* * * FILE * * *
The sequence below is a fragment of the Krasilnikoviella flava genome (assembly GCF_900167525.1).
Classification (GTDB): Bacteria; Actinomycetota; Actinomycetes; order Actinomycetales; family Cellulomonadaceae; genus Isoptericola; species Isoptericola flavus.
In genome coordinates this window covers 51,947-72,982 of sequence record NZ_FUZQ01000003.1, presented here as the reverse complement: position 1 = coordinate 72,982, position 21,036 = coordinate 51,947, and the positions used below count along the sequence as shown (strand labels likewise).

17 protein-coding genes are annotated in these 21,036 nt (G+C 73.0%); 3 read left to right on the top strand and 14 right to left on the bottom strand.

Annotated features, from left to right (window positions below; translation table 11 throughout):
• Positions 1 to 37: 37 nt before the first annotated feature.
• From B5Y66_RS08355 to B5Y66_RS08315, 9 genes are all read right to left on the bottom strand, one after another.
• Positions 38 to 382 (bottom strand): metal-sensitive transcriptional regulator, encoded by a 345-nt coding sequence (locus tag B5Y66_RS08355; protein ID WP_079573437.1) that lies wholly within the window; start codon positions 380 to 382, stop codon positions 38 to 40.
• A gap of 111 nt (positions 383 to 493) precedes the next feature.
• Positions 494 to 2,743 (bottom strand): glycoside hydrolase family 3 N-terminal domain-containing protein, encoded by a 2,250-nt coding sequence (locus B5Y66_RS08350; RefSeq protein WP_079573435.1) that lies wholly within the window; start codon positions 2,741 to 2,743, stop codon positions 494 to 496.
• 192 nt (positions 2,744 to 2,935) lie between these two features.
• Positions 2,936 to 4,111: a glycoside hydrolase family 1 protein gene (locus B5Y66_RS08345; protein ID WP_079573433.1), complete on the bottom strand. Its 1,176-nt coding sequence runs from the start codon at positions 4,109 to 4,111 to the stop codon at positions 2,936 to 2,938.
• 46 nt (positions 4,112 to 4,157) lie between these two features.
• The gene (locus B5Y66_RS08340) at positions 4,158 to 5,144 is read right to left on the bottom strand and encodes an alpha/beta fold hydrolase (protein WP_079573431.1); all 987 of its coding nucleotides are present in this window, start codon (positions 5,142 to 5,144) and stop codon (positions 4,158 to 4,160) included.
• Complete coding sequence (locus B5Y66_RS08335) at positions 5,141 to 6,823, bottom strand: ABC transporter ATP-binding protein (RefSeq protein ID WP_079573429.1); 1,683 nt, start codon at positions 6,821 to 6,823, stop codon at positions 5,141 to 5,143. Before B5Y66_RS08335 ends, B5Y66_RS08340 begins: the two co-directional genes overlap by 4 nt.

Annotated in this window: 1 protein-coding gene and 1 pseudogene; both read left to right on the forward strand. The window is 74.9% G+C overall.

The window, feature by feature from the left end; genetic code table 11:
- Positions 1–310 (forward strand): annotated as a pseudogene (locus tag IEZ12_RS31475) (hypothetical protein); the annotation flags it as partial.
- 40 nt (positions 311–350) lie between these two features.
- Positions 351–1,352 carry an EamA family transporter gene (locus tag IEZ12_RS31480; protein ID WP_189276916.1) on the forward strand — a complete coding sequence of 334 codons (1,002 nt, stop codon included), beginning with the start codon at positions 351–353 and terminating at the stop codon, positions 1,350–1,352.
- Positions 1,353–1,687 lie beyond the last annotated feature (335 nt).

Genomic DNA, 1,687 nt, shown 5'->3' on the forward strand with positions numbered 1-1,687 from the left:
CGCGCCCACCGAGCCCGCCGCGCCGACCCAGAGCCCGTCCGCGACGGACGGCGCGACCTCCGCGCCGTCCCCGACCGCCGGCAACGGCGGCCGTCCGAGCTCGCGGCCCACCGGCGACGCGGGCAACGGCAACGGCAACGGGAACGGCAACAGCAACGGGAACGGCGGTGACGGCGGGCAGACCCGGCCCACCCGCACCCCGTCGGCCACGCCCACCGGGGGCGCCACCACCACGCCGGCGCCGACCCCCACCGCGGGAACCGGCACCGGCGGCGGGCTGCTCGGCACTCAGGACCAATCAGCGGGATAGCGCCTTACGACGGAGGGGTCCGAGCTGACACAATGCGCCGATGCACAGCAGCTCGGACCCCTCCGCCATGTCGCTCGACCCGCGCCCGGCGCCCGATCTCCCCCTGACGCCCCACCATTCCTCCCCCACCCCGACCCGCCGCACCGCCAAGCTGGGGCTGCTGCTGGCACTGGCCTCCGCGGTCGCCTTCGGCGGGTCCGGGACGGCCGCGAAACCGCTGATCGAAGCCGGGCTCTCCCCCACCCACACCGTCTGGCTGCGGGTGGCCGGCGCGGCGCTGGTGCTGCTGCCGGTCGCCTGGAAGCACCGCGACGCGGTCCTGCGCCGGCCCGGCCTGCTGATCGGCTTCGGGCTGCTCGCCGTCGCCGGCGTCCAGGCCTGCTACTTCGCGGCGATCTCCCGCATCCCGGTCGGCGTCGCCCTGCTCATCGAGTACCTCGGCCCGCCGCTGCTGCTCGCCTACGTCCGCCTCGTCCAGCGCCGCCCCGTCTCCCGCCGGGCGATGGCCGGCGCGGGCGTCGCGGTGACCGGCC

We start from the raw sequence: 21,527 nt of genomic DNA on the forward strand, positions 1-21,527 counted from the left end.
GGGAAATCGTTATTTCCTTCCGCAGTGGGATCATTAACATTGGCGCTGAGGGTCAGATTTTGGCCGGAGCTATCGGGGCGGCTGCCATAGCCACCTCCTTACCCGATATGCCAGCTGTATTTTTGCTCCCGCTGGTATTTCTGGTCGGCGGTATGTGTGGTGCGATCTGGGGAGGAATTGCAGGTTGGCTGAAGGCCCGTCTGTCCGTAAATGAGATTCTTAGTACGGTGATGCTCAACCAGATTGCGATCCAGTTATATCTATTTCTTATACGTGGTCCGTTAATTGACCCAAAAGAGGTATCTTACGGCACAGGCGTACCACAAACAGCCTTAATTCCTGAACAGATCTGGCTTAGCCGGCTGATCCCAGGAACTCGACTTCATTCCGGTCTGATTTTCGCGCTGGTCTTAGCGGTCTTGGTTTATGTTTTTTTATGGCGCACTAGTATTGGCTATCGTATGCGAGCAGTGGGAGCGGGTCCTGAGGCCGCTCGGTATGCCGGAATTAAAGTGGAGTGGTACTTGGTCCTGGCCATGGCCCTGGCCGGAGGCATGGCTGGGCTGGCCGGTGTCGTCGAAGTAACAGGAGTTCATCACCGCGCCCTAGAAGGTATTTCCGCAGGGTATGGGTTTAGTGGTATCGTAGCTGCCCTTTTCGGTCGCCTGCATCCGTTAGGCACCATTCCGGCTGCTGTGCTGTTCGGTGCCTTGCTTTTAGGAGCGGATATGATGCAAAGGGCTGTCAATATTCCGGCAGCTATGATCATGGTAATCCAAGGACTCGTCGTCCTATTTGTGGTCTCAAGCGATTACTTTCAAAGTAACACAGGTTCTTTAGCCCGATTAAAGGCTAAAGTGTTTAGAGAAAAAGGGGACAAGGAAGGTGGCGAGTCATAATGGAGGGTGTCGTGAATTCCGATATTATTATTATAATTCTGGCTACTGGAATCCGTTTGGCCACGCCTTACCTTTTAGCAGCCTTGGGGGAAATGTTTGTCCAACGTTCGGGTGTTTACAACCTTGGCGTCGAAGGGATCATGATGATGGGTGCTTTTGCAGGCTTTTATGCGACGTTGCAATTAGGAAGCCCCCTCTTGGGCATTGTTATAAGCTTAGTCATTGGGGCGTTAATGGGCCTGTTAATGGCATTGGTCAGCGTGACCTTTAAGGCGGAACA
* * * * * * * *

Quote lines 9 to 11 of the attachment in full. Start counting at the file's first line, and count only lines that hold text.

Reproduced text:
• A gap of 111 nt (positions 383 to 493) precedes the next feature.
• Positions 494 to 2,743 (bottom strand): glycoside hydrolase family 3 N-terminal domain-containing protein, encoded by a 2,250-nt coding sequence (locus B5Y66_RS08350; RefSeq protein WP_079573435.1) that lies wholly within the window; start codon positions 2,741 to 2,743, stop codon positions 494 to 496.
• 192 nt (positions 2,744 to 2,935) lie between these two features.